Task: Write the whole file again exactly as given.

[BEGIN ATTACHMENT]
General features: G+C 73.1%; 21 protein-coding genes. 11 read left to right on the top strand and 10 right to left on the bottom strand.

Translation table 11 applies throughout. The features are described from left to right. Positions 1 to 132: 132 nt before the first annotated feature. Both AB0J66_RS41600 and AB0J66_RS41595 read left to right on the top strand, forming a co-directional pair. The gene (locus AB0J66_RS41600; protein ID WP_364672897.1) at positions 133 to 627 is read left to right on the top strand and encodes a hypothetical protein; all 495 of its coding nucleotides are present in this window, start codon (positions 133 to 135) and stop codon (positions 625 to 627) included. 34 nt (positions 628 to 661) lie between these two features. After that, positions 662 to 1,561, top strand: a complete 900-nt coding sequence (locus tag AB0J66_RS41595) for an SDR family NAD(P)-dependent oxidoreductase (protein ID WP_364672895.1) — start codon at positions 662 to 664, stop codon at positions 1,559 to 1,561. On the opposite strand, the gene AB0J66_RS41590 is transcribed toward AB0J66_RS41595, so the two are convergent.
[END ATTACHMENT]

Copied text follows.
General features: G+C 73.1%; 21 protein-coding genes. 11 read left to right on the top strand and 10 right to left on the bottom strand.

Translation table 11 applies throughout. The features are described from left to right. Positions 1 to 132: 132 nt before the first annotated feature. Both AB0J66_RS41600 and AB0J66_RS41595 read left to right on the top strand, forming a co-directional pair. The gene (locus AB0J66_RS41600; protein ID WP_364672897.1) at positions 133 to 627 is read left to right on the top strand and encodes a hypothetical protein; all 495 of its coding nucleotides are present in this window, start codon (positions 133 to 135) and stop codon (positions 625 to 627) included. 34 nt (positions 628 to 661) lie between these two features. After that, positions 662 to 1,561, top strand: a complete 900-nt coding sequence (locus tag AB0J66_RS41595) for an SDR family NAD(P)-dependent oxidoreductase (protein ID WP_364672895.1) — start codon at positions 662 to 664, stop codon at positions 1,559 to 1,561. On the opposite strand, the gene AB0J66_RS41590 is transcribed toward AB0J66_RS41595, so the two are convergent.